The Need to Tax the Wealthy
By Dean Baker
April 16, 2009, The Economist
The quest to increase taxes on the wealthy is not a
gratuitous attack on upper income households; it is driven by
the need to raise more revenue to run the government. While
many deficit hawks been irresponsible in raising fears of an
impending collapse of the American government, the projected
deficits for years following the recovery are in fact larger
than is desirable.
There are areas of American spending at the federal
government level that could be reasonably cut, but even after
we have zeroed out the "waste, fraud, and abuse" category of
federal spending we will still likely need additional revenue
of between 1-2%t of GDP to keep budget deficits in an
acceptable range. That leaves a choice between increasing
taxes on the wealthy or imposing more taxes on the middle class.
The vast majority of the income gains in the United States
over the last three decades have gone to the richest 5% of
the population, largely as a result of policies that were
explicitly designed to redistribute income upwards. Therefore
it is far more appropriate to tax the richest 5%t of families
who have prospered than the broad middle class who have suffered.
Of course taxes can be designed in a better or worse manner.
The best way to increase taxes on the wealthy, in addition to
allowing the Bush tax cuts to expire, would be to apply a
modest financial transactions tax (FTT).
There is a long history in both the
rest of the world with FTT. Until 1964, the
imposed a tax of 0.12% on new stock issues and 0.04% on stock
or purchase, raising five billion pounds a year. This would
be equivalent to roughly $30 billion a year in the American economy.
Robert Pollin and I calculated that a scaled set of FTT on
stock, futures, options and other financial instruments could
raise approximately $150 billion a year. This would go far
towards bringing the long-term budget deficit down to a manageable level.
A FTT would be hugely progressive. While many middle income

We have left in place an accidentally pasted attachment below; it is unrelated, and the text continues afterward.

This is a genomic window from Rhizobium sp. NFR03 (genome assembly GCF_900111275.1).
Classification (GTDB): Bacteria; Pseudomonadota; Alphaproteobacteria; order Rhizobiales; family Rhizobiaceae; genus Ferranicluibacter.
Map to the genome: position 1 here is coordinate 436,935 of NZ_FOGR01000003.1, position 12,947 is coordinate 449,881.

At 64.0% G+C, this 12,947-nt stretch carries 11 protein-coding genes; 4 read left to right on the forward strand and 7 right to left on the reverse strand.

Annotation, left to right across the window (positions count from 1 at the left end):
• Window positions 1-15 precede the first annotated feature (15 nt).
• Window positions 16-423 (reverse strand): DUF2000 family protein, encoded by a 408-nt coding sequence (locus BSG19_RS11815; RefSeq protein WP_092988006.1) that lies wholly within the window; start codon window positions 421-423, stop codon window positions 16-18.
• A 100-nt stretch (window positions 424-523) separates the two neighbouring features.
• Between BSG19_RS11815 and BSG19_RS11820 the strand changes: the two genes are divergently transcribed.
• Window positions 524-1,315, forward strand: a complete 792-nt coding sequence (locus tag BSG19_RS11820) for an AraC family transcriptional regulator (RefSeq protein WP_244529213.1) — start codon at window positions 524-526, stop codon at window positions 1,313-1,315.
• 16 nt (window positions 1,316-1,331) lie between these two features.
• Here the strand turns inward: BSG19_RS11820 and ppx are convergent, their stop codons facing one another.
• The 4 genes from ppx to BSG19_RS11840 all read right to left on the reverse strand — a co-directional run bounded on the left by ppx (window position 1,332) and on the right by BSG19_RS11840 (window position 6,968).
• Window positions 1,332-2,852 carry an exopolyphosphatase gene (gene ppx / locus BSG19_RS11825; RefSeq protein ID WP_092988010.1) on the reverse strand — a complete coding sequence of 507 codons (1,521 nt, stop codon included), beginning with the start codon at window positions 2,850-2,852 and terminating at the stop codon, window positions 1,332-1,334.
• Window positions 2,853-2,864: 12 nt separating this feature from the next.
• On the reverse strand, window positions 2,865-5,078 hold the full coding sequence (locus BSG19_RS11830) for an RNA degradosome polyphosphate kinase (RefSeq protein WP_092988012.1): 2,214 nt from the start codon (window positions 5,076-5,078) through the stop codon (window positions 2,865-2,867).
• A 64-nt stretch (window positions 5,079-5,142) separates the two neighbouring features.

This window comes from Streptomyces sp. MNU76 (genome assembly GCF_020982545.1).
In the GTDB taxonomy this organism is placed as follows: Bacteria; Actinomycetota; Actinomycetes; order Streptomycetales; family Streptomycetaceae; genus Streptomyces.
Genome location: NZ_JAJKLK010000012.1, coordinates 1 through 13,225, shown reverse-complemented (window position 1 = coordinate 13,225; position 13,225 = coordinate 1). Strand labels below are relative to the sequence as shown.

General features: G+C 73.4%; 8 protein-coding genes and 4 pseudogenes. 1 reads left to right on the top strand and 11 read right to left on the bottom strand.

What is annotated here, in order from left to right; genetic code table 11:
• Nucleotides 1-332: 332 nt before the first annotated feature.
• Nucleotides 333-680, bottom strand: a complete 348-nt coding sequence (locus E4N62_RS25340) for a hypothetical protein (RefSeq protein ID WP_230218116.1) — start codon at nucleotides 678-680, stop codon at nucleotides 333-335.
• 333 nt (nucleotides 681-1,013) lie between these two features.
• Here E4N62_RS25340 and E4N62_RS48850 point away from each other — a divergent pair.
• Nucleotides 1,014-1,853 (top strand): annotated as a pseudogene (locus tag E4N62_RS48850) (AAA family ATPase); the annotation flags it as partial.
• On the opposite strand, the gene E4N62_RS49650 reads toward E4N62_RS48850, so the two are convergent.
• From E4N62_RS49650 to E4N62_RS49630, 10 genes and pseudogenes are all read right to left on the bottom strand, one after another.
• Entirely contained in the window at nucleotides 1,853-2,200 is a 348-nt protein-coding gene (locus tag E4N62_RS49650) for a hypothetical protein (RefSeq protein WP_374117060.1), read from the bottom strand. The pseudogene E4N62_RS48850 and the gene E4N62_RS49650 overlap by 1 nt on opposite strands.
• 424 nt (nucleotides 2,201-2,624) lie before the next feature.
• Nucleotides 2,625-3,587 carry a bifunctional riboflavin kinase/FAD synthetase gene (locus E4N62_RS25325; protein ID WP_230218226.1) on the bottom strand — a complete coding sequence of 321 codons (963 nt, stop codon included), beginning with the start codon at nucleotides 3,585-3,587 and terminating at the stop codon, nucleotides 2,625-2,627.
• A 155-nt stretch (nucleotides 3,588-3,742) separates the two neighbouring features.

families own stock, their holdings are dwarfed by the
holdings of the wealthy. Furthermore, few middle income
families are active traders. Their intention is to hold their
stock to support their retirement or their kids' education,
not to shuffle it around on a daily or hourly basis. Some
mutual funds do engage in frequent trading. An FTT would
encourage investors to move their money to funds that are
less active traders, thereby allowing them to escape most of
the impact of the FTT.
Most of the burden of the FTT will fall on wealthy
individuals who are active traders and also on the financial
industry itself. Either way, the tax will be overwhelmingly
borne by the wealthy. By raising the cost of trading, the tax
will discourage the trading that provides the revenue for the
financial industry. A well-designed tax should also
discourage the creation of exotic assets that may serve
little useful purpose, since it could lead to the tax being
paid multiple times. For example, the holder of an option on
a stock would both pay the tax on the purchase and sale of
the option and also on the purchase and sale of the stock
itself, if the option was ever exercised.
While most taxes impose some economic cost in addition to the
revenue raised, a FTT may actually increase economic
efficiency. By discouraging financial transactions that are
entirely rent-seeking in nature, a FTT will reduce the
resources used up by the financial sector, without affecting
at all its ability to serve the productive economy. The
reduction in trading volume will of course reduce liquidity
to some extent, but American financial markets will still be
quite liquid. Even with a 0.25% tax on a stock sale or
purchase, transaction costs will still only be raised back to
their mid-80s levels. And, the
very liquid stock market in the 80s.
There also is a powerful element of justice in imposing a FTT
in the current situation. The main reason that the budget
situation has deteriorated so much in the last two years has
been the damage caused by the irresponsibility and greed of
the financial industry. In this way, a FTT can be seen as
sort of a user tax, where the industry is effectively forced
to pay for some of the damage caused by its practices, just
as we might like to tax the output of industries that pollute
our air or water.
In short, there is a very good argument for increasing taxes
on the wealthy given the current budget situation. The
alternative is taxing those who are not wealthy. And, there
is no better way to tax the wealthy than to tax their
gambling in financial markets. A financial transactions tax
will raise revenue at the same time that it makes the economy
more productive. This is a genuine win-win situation.
© 2009 The Economist
Dean Baker is the co-director of the Center for Economic and
Policy Research (CEPR). He is the author of The Conservative
and Get Richer (www.conservativenannystate.org) and the more
recently published Plunder and Blunder: The Rise and Fall of
The Bubble Economy. He also has a blog, "Beat the Press,"
where he discusses the media's coverage of economic issues.
You can find it at the American Prospect's web site.